A study on the theoretical and practical accuracy of conoscopic holography-based surface measurements: toward image registration in minimally invasive surgery.

Burgner J, Simpson AL, Fitzpatrick JM, Lathrop RA, Herrell SD, Miga MI, Webster RJ
Int J Med Robot. 2013 9 (2): 190-203

PMID: 22761086 · PMCID: PMC3819208 · DOI:10.1002/rcs.1446

BACKGROUND - Registered medical images can assist with surgical navigation and enable image-guided therapy delivery. In soft tissues, surface-based registration is often used and can be facilitated by laser surface scanning. Tracked conoscopic holography (which provides distance measurements) has been recently proposed as a minimally invasive way to obtain surface scans. Moving this technique from concept to clinical use requires a rigorous accuracy evaluation, which is the purpose of our paper.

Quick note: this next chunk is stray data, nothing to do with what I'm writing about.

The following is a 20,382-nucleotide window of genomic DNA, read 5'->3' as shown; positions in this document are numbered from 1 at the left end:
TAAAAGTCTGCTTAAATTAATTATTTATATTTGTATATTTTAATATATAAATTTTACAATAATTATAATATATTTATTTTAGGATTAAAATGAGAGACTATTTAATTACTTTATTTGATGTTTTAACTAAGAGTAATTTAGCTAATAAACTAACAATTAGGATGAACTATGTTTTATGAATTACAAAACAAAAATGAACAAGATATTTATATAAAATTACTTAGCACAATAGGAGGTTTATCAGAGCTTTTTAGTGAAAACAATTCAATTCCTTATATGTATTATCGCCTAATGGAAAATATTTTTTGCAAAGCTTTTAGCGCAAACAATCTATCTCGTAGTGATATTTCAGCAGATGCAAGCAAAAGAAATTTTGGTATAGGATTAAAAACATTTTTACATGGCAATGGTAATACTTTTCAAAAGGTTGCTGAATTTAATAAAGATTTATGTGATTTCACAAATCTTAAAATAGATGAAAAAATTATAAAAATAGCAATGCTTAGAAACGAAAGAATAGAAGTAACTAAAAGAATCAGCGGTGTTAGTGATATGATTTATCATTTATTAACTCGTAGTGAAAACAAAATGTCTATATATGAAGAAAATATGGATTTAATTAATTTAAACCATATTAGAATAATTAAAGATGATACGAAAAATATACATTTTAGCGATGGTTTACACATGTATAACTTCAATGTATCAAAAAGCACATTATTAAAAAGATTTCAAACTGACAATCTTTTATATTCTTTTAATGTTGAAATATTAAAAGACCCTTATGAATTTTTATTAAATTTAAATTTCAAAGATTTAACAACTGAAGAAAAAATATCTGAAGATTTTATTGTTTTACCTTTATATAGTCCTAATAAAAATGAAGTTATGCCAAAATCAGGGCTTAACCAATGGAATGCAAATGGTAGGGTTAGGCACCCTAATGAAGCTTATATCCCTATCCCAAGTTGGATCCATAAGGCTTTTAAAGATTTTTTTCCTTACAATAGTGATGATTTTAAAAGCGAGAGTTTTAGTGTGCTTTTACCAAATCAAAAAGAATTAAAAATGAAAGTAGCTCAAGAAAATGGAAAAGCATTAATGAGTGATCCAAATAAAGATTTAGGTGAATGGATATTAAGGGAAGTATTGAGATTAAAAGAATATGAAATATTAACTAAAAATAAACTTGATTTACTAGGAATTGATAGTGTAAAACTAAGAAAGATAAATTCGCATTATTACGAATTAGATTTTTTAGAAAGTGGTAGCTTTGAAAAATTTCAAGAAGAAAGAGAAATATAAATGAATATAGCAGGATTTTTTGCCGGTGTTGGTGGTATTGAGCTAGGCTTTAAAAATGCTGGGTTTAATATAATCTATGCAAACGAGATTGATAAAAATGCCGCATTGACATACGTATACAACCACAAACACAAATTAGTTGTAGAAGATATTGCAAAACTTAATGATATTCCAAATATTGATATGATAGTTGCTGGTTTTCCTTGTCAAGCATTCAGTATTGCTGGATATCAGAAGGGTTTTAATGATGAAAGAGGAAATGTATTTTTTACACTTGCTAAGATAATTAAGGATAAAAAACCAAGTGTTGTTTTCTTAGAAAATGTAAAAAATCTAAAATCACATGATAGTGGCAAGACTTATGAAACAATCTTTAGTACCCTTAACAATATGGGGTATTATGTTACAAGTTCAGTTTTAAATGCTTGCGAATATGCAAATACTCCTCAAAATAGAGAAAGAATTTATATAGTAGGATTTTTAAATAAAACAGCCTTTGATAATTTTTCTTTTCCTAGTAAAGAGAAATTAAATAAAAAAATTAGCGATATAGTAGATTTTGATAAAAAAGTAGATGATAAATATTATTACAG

METHODS - We adapt recent non-homogeneous and anisotropic point-based registration results to provide a theoretical framework for predicting the accuracy of tracked distance measurement systems. Experiments are conducted a complex objects of defined geometry, an anthropomorphic kidney phantom and a human cadaver kidney.

RESULTS - Experiments agree with model predictions, producing point RMS errors consistently < 1 mm, surface-based registration with mean closest point error < 1 mm in the phantom and a RMS target registration error of 0.8 mm in the human cadaver kidney.

CONCLUSIONS - Tracked conoscopic holography is clinically viable; it enables minimally invasive surface scan accuracy comparable to current clinical methods that require open surgery.

Copyright © 2012 John Wiley & Sons, Ltd.

MeSH Terms (13)

Computer-Aided Design Equipment Design Equipment Failure Analysis Holography Imaging, Three-Dimensional Laparoscopy Lasers Minimally Invasive Surgical Procedures Reproducibility of Results Robotics Sensitivity and Specificity Subtraction Technique Surgery, Computer-Assisted

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